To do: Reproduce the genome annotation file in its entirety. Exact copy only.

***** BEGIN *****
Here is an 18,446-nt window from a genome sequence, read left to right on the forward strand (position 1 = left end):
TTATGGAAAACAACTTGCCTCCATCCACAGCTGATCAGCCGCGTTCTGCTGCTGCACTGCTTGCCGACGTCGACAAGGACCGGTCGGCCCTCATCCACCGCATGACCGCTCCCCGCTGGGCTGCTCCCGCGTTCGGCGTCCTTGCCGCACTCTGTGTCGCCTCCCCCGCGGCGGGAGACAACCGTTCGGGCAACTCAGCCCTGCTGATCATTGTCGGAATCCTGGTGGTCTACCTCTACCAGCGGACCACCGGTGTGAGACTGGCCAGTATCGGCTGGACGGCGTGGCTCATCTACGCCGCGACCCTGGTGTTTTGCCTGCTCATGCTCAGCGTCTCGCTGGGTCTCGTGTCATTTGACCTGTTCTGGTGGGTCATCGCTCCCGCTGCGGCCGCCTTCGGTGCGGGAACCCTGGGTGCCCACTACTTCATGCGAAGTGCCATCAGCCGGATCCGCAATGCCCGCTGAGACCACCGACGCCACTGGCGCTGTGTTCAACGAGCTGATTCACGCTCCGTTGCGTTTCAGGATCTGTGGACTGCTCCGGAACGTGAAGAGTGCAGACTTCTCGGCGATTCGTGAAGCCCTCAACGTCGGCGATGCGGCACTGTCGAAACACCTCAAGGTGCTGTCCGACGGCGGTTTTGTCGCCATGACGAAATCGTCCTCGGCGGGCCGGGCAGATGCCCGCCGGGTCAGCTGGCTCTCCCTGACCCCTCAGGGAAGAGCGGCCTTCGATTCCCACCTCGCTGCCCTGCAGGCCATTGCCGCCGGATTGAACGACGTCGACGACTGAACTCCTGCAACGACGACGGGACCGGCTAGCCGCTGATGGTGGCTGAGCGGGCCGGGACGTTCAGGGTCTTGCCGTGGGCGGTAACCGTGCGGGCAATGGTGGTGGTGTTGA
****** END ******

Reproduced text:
Here is an 18,446-nt window from a genome sequence, read left to right on the forward strand (position 1 = left end):
TTATGGAAAACAACTTGCCTCCATCCACAGCTGATCAGCCGCGTTCTGCTGCTGCACTGCTTGCCGACGTCGACAAGGACCGGTCGGCCCTCATCCACCGCATGACCGCTCCCCGCTGGGCTGCTCCCGCGTTCGGCGTCCTTGCCGCACTCTGTGTCGCCTCCCCCGCGGCGGGAGACAACCGTTCGGGCAACTCAGCCCTGCTGATCATTGTCGGAATCCTGGTGGTCTACCTCTACCAGCGGACCACCGGTGTGAGACTGGCCAGTATCGGCTGGACGGCGTGGCTCATCTACGCCGCGACCCTGGTGTTTTGCCTGCTCATGCTCAGCGTCTCGCTGGGTCTCGTGTCATTTGACCTGTTCTGGTGGGTCATCGCTCCCGCTGCGGCCGCCTTCGGTGCGGGAACCCTGGGTGCCCACTACTTCATGCGAAGTGCCATCAGCCGGATCCGCAATGCCCGCTGAGACCACCGACGCCACTGGCGCTGTGTTCAACGAGCTGATTCACGCTCCGTTGCGTTTCAGGATCTGTGGACTGCTCCGGAACGTGAAGAGTGCAGACTTCTCGGCGATTCGTGAAGCCCTCAACGTCGGCGATGCGGCACTGTCGAAACACCTCAAGGTGCTGTCCGACGGCGGTTTTGTCGCCATGACGAAATCGTCCTCGGCGGGCCGGGCAGATGCCCGCCGGGTCAGCTGGCTCTCCCTGACCCCTCAGGGAAGAGCGGCCTTCGATTCCCACCTCGCTGCCCTGCAGGCCATTGCCGCCGGATTGAACGACGTCGACGACTGAACTCCTGCAACGACGACGGGACCGGCTAGCCGCTGATGGTGGCTGAGCGGGCCGGGACGTTCAGGGTCTTGCCGTGGGCGGTAACCGTGCGGGCAATGGTGGTGGTGTTGA